ACLU challenges Kentucky’s new ultrasound law

By Dave Andrusko

When the ACLU filed a federal lawsuit yesterday challenging Kentucky’s new ultrasound law, pro-life Gov. Matt Bevin’s response to WHAS-AM host Terry Meiners said it all:

“It’s a shocker that the ACLU is suing someone,” said Bevin, a Republican and abortion opponent. “We anticipated as much. That’s what they do. It’s what liberals always do when they don’t like something, they sue.”

Arguing HB2 was “unconstitutional and unenforceable,” the ACLU filed the lawsuit in U.S. District Court “on behalf of the state’s sole abortion provider, EMW Women’s Surgical Center in Louisville, and three physicians who provide abortions,” reported Deborah Yetter of the (Louisville) Courier-Journal.

“Two other clinics, EMW in Lexington and Planned Parenthood in Louisville, suspended abortions last year after the Bevin administration sued them, alleging they were operating without proper state licensure. Those legal disputes are pending.”

Kentucky’s pro-life state House and Senate also passed SB5, the Pain-Capable Unborn Child Protection Act. “Bevin also signed it into law and said in Monday’s radio interview that he strongly supports the ban,” Yetter reported.

“I personally believe that it’s inappropriate to kill human beings that are innocent,” Bevin said.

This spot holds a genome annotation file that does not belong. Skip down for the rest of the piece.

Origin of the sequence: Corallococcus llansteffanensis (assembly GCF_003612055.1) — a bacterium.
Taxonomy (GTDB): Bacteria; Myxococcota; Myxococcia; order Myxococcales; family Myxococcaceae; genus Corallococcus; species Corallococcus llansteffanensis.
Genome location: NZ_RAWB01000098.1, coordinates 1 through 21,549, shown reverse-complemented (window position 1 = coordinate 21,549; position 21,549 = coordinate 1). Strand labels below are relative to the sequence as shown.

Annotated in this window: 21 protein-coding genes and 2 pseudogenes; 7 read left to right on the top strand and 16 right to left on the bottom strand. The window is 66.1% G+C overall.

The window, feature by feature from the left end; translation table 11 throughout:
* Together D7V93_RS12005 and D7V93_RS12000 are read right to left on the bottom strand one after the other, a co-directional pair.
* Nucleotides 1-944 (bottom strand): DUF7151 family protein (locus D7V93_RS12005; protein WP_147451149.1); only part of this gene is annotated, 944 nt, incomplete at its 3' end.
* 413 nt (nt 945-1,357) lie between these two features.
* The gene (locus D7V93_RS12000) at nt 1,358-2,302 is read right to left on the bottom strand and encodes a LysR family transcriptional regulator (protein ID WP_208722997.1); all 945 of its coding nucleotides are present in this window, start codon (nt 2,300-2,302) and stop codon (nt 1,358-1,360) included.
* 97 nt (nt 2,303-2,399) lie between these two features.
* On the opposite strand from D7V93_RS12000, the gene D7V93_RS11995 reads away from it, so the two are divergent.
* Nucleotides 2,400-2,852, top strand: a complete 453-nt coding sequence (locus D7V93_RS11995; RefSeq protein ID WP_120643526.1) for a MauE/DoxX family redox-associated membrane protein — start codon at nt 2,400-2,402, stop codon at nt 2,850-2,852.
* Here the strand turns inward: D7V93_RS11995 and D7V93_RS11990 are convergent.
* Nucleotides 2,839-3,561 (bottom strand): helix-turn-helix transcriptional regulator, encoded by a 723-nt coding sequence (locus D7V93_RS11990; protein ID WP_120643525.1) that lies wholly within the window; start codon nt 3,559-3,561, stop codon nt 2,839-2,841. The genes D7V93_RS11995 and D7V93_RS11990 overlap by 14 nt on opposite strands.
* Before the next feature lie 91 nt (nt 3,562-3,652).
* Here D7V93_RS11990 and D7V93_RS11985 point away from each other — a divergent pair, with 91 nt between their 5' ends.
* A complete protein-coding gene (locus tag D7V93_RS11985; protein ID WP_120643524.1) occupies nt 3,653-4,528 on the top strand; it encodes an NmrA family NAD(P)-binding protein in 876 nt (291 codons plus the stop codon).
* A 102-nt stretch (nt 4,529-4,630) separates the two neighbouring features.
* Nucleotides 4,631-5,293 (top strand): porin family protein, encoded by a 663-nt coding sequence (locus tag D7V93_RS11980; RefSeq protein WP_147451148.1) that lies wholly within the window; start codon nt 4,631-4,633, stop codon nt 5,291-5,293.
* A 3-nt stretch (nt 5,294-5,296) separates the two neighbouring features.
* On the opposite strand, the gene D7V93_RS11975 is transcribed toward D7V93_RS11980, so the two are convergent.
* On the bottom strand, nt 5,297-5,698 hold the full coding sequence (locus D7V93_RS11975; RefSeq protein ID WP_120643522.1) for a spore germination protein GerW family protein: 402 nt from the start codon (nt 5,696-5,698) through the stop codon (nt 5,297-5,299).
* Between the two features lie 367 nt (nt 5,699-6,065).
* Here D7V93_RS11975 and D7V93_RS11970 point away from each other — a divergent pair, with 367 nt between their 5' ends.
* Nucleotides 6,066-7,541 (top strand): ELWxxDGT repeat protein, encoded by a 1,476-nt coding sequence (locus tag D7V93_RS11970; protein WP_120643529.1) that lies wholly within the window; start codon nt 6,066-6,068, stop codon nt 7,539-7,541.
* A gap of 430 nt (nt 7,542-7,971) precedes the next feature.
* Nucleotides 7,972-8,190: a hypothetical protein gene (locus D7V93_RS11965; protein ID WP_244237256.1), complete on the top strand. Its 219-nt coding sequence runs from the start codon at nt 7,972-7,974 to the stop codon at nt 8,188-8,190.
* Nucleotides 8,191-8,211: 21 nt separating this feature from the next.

The ACLU said it is analyzing that law as well.

Ingrid Duran, NRLC director of State Legislation, told NRL News Today

Kentucky took an important step in the right direction in order to protect mothers and their unborn children by enacting the ultrasound law and the Pain-Capable Unborn Child Protection act. There is nothing unconstitutional about giving mothers all of the information they deserve prior to making such a life-and-death decision. There is also nothing unconstitutional about protecting unborn babies that are capable of feeling pain from abortion.

The ACLU is clearly operating on the side of fear because they’re aware of the positive impacts these laws have for mothers and unborn children.

Swift passage of SB5 and HB2 came after pro-life Republicans, already in control of the state Senate, won a majority in the state House where pro-life measures had previously been bottled up by Democrats under the leadership of outgoing Speaker of the House Greg Stumbo.

Last Saturday, the House approved SB5 by 79-15. The bill allows exceptions if an abortion is necessary to save a woman’s life or prevent substantial, irreversible harm to any of her major bodily functions.

SB5, like the laws in Alabama, Arkansas, Georgia, Idaho, Kansas, Louisiana, Nebraska, North Dakota, Ohio, Oklahoma, South Carolina, South Dakota, Texas, West Virginia, and Wisconsin, says you cannot abort a child capable of experiencing pain, a capacity that medical science has demonstrated takes place no later than at 20 weeks.

Both laws contain language that made them effective immediately.

Twenty-five states have enacted various kinds of ultrasound laws. The common denominator is that an abortion-minded woman is given the opportunity to view the ultrasound of her unborn child.

You can view a chart with explanations at www.nrlc.org/uploads/stateleg/UltrasoundFactsheet.pdf.

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